In one embodiment, the carrierless signal may be down converted using down converters 434 & 432. The down converters convert the carrierless signal of f bandwidth into two signals 363 & 363′ of f/2 bandwidth. In one embodiment, down converter 432 may generate a down converted signal 363 by multiplying the carrierless signal with a cosine wave signal. Down converter 434 may generate a down converted signal 363′ by multiplying the carrierless signal with a negative sine wave signal. It is contemplated that other embodiments may utilize a different down conversion technique. This down conversion may reduce the Nyquist sampling rate of the produced two signals.
The integrators 442 & 444 may further reduce the required sampling rate of the respective down converted signals 363 & 363′. Traditionally, low or band pass filters are utilized after a down conversion stage. By utilizing integrators, the multipath energy, or energy of the two down converted signals, falls within the integration interval and results in a reduction of the required sampling rate.
The adaptive filtration stage 450, may attempt to suppress, at least in part, the multiple-access interference (MAI) and intersymbol interference (ISI) in the two down converted signals. In one embodiment, the adaptive filtration stage 450 may include digital components, such as, analog-to-digital converters 452 & 454 and a digital adaptive filter 460. One embodiment may include a digital least-means squared (LMS) filter as illustrated in
The adaptive front end 430 may include a number of RAKE filters 532 & 534, and an adaptive filter 560. The RAKE filters often separates signals such that each finger only sees signals coming in over a single (resolvable) path. A conventional RAKE receiver, illustrated by
The techniques described herein are not limited to any particular hardware or software configuration; they may find applicability in any local and/or distributed computing or processing environment. The techniques may be implemented in hardware, software or a combination of the two. The techniques may be implemented in programs executing on programmable machines such as mobile or stationary computers, personal digital assistants, and similar devices that each include a processor, a storage medium readable by the processor (including volatile and non-volatile memory and/or storage elements), at least one input device, and one or more output devices. Program code is applied to the data entered using the input device to perform the functions described and to generate output information. The output information may be applied to one or more output devices.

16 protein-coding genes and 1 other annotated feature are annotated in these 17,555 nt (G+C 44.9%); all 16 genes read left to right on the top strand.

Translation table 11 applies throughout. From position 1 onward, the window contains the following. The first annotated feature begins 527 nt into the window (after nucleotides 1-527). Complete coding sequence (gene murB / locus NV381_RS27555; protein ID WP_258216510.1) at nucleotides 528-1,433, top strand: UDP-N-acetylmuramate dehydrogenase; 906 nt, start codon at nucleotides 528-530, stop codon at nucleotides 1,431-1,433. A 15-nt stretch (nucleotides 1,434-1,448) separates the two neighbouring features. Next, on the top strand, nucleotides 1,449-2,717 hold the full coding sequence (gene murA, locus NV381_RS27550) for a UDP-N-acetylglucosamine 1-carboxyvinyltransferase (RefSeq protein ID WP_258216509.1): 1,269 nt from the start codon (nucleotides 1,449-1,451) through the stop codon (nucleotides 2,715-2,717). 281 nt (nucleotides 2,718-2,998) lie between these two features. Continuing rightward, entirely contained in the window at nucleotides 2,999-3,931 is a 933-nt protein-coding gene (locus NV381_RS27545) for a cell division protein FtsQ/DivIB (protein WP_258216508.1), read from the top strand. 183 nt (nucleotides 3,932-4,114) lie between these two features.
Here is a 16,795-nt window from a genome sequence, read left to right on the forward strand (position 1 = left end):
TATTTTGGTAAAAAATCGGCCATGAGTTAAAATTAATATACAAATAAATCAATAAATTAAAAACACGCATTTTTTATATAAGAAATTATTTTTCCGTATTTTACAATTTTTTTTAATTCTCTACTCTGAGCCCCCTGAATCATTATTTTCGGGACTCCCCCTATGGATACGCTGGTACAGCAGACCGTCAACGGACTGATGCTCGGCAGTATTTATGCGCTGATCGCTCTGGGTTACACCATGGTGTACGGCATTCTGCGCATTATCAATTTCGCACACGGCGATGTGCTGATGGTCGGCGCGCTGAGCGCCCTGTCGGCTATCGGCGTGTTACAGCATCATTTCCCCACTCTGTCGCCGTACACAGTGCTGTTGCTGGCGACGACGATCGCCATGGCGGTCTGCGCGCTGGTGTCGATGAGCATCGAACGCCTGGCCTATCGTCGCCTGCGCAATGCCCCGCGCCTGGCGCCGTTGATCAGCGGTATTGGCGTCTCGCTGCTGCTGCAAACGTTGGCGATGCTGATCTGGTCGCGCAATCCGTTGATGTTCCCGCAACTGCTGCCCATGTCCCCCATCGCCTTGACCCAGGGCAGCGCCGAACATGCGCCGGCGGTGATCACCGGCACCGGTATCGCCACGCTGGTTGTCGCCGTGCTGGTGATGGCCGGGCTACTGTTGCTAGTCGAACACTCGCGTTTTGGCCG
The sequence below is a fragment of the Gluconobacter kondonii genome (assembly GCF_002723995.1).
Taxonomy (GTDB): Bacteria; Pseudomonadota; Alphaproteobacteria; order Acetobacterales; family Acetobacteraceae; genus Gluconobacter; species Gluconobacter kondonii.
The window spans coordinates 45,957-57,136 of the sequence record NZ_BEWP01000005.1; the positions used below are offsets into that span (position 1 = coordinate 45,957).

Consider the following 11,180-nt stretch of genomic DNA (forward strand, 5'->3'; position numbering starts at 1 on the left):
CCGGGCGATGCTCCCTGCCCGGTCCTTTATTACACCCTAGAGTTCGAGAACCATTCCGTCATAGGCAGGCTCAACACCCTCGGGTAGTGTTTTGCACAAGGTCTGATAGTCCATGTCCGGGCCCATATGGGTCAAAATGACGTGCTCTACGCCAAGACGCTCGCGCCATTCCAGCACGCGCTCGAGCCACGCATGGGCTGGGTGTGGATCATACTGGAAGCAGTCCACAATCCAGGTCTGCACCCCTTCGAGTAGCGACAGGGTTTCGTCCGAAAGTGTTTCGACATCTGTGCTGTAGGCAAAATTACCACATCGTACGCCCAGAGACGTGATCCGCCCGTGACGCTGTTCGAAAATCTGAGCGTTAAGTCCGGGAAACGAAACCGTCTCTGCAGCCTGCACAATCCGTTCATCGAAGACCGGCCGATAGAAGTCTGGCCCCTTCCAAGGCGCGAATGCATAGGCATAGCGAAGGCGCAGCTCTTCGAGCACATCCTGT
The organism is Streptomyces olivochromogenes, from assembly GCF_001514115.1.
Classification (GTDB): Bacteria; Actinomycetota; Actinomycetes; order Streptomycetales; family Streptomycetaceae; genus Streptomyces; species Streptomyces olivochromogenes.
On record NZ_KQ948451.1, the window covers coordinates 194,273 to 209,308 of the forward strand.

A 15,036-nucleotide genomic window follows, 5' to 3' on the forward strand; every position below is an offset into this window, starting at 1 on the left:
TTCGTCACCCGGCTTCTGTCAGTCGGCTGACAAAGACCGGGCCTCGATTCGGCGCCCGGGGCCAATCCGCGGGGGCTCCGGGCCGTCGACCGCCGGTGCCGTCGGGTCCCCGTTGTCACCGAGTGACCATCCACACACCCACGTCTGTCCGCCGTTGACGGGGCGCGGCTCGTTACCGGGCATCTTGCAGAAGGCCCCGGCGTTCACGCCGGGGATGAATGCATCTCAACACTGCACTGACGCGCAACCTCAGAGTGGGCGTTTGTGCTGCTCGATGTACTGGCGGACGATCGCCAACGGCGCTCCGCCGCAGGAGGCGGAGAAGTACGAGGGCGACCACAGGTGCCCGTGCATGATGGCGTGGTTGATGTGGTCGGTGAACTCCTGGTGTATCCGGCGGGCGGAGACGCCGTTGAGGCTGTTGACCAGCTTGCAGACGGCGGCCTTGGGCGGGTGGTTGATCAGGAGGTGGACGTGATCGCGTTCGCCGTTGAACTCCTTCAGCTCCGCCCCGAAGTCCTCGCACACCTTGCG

Each program may be implemented in a high level procedural or object oriented programming language to communicate with a processing system. However, programs may be implemented in assembly or machine language, if desired. In any case, the language may be compiled or interpreted.
Each such program may be stored on a storage medium or device, e.g. compact read only memory (CD-ROM), digital versatile disk (DVD), hard disk, magnetic disk or similar medium or device, that is readable by a general or special purpose programmable machine for configuring and operating the machine when the storage medium or device is read by the machine to perform the procedures described herein. The system may also be considered to be implemented as a machine-readable storage medium, configured with a program, where the storage medium so configured causes a machine to operate in a specific manner. Other embodiments are within the scope of the following claims.
While certain features of the disclosed subject matter have been illustrated and described herein, many modifications, substitutions, changes, and equivalents will now occur to those skilled in the art. It is, therefore, to be understood that the appended claims are intended to cover all such modifications and changes that fall within the true spirit of the disclosed subject matter.
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|Citing Patent||Filing date||Publication date||Applicant||Title|
|US20140140378 *||Nov 18, 2012||May 22, 2014||Rajarajan Balraj||Rake receiver with noise whitening|
|U.S. Classification||455/63.1, 375/346|
|International Classification||H04B1/707, H04B1/00, H04L25/03, H04L27/18|
|Cooperative Classification||H04L2025/03477, H04L2025/03617, H04B1/71055, H04L2025/03375, H04B1/719, H04L27/18, H04B1/71637, H04B1/7176|
|European Classification||H04L27/18, H04B1/719, H04B1/7163E, H04B1/7105C|
|Mar 18, 2003||AS||Assignment|
Owner name: INTEL CORPORATION, CALIFORNIA
Free format text: ASSIGNMENT OF ASSIGNORS INTEREST;ASSIGNORS:LI, QINGHUA;RUSCH, LESLIE A.;REEL/FRAME:013853/0313;SIGNING DATES FROM 20030111 TO 20030213
Owner name: INTEL CORPORATION, CALIFORNIA
Free format text: ASSIGNMENT OF ASSIGNORS INTEREST;ASSIGNORS:LI, QINGHUA;RUSCH, LESLIE A.;SIGNING DATES FROM 20030111TO 20030213;REEL/FRAME:013853/0313
|Sep 25, 2014||FPAY||Fee payment|
Year of fee payment: 4